This newspaper headline certainly caught my eye: "Working wives have ill effect on husbands' health."
Great. Something else for me to feel bad about, I fumed. And I thought we were worried about the welfare of the kids when we returned to work.
Now we hear that hubby begins a slow slide into an early grave the minute we turn the key in the ignition for the daily commute.
Dr. Ross Stolzenberg, a sociologist at the University of Chicago and a researcher with the Alfred P. Sloan center for Working Families and Children, combed the data gathered from 2,867 husbands and wives and found that when the wife works more than 40 hours a week, her husband's chances of being in good or excellent health decline by more than 25 percent.
"Her paid work has substantial, statistically significant negative effects on changes in her husband's health," Stolzenberg told attendees at a Washington conference.
His report caught the eye of plenty of other reporters, and Stolzenberg, who is somewhat nonplussed by the attention, was into his third straight day of nonstop interviews when I called.
"You shouldn't feel bad," he said, although he quickly added that he is not that kind of doctor. "I am not saying women should stay home."
Stolzenberg explained that couples do three things for each other that are health-related, and all of these can be compromised if the wife's job requires more from her than the standard 40 hours.
First is what he calls constructive nagging: Women often pester their husbands to take it easy or get some exercise or visit a doctor or skip dessert or forgo that extra drink.
Second, we tend to take care of our spouses when they are sick, and that helps them get better faster. It might not be the chicken soup, but the fact that we chased him to bed and made him take his medicine that speeds his recovery.
But more important than either of these might be the dinner parties, family reunions and double dates that she arranges.
It looks as though the social engineering that wives so often do -- to the frequent irritation of husbands -- does more for his health, and hers, than all the nagging and pillow-plumping in the world.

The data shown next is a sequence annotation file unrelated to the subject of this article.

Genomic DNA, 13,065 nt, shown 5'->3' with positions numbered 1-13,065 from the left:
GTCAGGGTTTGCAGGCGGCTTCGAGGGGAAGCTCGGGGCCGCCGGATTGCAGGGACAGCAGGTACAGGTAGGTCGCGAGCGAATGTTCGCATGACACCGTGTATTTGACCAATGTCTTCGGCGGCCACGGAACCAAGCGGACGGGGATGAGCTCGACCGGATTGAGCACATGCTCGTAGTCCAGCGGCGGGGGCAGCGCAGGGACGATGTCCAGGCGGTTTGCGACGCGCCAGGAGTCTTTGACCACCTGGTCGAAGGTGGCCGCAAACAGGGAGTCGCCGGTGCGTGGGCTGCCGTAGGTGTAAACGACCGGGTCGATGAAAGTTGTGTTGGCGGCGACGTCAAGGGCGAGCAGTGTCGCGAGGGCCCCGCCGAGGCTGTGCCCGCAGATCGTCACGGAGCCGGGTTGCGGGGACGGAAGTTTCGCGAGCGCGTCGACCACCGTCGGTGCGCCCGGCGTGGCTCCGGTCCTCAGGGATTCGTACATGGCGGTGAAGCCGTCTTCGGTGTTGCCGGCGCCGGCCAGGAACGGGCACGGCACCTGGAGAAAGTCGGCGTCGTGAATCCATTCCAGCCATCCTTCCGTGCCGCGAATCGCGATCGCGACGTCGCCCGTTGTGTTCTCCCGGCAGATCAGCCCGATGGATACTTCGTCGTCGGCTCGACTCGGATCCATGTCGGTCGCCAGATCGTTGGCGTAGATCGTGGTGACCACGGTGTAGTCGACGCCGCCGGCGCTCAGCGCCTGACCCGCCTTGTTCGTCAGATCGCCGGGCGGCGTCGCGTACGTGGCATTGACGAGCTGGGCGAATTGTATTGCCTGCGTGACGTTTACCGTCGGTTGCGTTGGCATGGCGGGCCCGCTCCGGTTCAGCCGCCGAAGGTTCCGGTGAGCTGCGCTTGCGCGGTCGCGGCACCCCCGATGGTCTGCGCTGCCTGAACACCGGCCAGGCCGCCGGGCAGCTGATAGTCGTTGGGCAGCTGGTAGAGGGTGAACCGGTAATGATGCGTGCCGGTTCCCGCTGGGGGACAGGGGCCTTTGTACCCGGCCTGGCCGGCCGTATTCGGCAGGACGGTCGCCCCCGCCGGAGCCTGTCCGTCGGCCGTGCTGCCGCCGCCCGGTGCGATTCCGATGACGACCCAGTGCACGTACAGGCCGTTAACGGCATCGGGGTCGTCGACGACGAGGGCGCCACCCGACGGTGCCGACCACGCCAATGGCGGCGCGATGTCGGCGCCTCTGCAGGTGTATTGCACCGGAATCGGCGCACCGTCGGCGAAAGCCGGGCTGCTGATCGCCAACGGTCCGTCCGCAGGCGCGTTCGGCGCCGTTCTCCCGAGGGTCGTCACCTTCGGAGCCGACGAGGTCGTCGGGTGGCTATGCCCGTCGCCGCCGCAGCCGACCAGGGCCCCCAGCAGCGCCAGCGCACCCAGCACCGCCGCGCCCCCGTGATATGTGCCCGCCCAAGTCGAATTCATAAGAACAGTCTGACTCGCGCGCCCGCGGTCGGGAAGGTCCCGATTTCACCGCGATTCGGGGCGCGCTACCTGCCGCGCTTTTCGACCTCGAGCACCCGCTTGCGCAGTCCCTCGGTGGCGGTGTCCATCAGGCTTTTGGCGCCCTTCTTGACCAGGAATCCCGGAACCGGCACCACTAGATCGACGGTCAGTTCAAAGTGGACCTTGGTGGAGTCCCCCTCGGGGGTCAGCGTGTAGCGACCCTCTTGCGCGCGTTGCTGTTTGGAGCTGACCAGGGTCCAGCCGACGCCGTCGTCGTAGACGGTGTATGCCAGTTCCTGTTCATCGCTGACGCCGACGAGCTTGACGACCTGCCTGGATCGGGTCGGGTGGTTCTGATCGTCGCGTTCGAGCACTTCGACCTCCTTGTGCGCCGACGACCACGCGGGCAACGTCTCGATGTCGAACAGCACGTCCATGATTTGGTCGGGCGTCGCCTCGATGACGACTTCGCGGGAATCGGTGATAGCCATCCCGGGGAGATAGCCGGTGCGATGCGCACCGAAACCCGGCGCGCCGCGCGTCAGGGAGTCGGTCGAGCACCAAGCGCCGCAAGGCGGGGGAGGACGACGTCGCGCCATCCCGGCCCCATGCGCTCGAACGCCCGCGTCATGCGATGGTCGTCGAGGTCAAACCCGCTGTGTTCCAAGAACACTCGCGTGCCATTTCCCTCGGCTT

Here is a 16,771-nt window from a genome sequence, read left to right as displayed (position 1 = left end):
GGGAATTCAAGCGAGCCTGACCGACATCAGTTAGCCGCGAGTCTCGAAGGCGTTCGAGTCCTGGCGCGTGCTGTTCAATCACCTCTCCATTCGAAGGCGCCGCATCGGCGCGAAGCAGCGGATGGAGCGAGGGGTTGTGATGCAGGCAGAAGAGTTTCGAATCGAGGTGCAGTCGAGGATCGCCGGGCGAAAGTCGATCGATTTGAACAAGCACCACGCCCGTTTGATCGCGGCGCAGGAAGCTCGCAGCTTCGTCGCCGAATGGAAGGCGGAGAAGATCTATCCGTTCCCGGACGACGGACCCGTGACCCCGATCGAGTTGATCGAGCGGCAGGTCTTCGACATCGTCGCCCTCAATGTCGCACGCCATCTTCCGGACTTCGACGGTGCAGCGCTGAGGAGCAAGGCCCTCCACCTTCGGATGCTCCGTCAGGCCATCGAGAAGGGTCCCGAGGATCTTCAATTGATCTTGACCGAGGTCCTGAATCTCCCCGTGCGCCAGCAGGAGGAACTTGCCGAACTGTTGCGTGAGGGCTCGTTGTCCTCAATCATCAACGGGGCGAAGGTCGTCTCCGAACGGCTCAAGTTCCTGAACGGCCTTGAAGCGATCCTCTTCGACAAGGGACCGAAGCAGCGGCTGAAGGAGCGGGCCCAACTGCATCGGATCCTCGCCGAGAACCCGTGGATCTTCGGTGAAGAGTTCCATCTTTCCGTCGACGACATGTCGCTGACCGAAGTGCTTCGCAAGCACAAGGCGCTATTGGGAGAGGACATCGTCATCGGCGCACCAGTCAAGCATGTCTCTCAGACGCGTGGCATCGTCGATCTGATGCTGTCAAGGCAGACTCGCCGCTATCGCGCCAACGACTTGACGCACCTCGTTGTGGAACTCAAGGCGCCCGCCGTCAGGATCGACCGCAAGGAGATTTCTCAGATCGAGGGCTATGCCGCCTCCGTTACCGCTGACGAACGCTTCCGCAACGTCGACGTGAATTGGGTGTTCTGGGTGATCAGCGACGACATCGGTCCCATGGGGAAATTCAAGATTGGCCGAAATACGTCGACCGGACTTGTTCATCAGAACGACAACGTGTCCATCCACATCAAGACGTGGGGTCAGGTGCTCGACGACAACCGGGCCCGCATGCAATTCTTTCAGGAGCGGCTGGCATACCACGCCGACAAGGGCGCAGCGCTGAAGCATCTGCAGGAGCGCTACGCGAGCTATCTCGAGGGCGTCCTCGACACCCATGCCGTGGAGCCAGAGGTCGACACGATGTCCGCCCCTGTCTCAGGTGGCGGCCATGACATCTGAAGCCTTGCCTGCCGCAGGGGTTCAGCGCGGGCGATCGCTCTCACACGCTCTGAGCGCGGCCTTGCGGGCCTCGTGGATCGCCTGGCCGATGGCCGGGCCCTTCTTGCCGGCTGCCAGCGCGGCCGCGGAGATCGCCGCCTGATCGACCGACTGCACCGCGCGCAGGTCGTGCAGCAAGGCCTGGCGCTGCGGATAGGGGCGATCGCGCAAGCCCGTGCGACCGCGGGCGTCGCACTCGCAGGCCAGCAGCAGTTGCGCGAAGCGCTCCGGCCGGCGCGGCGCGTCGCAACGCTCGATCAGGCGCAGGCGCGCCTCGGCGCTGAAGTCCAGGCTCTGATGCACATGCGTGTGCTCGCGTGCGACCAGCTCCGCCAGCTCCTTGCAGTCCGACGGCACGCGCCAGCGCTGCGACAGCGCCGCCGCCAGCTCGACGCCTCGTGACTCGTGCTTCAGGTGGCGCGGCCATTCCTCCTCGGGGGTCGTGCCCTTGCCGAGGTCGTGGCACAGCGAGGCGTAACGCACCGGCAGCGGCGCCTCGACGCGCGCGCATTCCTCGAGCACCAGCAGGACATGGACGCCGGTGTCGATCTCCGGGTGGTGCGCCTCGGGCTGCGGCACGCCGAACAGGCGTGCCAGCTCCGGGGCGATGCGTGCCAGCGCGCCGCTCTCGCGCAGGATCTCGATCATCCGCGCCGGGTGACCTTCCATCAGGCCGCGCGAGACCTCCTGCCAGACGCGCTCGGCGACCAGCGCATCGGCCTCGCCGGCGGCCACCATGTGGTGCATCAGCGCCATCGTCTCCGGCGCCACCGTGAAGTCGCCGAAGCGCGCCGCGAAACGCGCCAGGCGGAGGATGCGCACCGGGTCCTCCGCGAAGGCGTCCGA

"Over the last 15 or 20 years, there has been huge research that provides overwhelming evidence that stress is a powerful cause of illness," Stolzenberg said. And there is just as much evidence that constructive social contact with family and friends is a powerful reducer of stress.
"It turns out that wives do a lot more of this arranging," he said. So if she is working more than 40 hours a week, a lot less of it gets done.
Studies of divorce bear this out, he said. The major impact of divorce on women is to immediately reduce their financial well-being. Often they are thrown into poverty.
For men, the major immediate effect is to reduce their constructive social contact with others, and this persists until they remarry.
"The impact of this positive socialization is powerful, extremely powerful," Stolzenberg said. "Without it, stress increases and then it does its horrible work."
In short, it's not the doctors appointments a wife makes that keep her man well. It is the dinner reservations.
No doubt, more research is needed to determine why men are so often grumpy about the social commitments we make for them -- and why they so rarely make them for us.
But in the meantime, this study suggests, wives can feel less self-conscious about filling up the calendar with reasons why husbands have to change into something presentable.
And that will go a long way toward reducing our stress.
Distributed by the Los Angeles Times-Washington Post News Service
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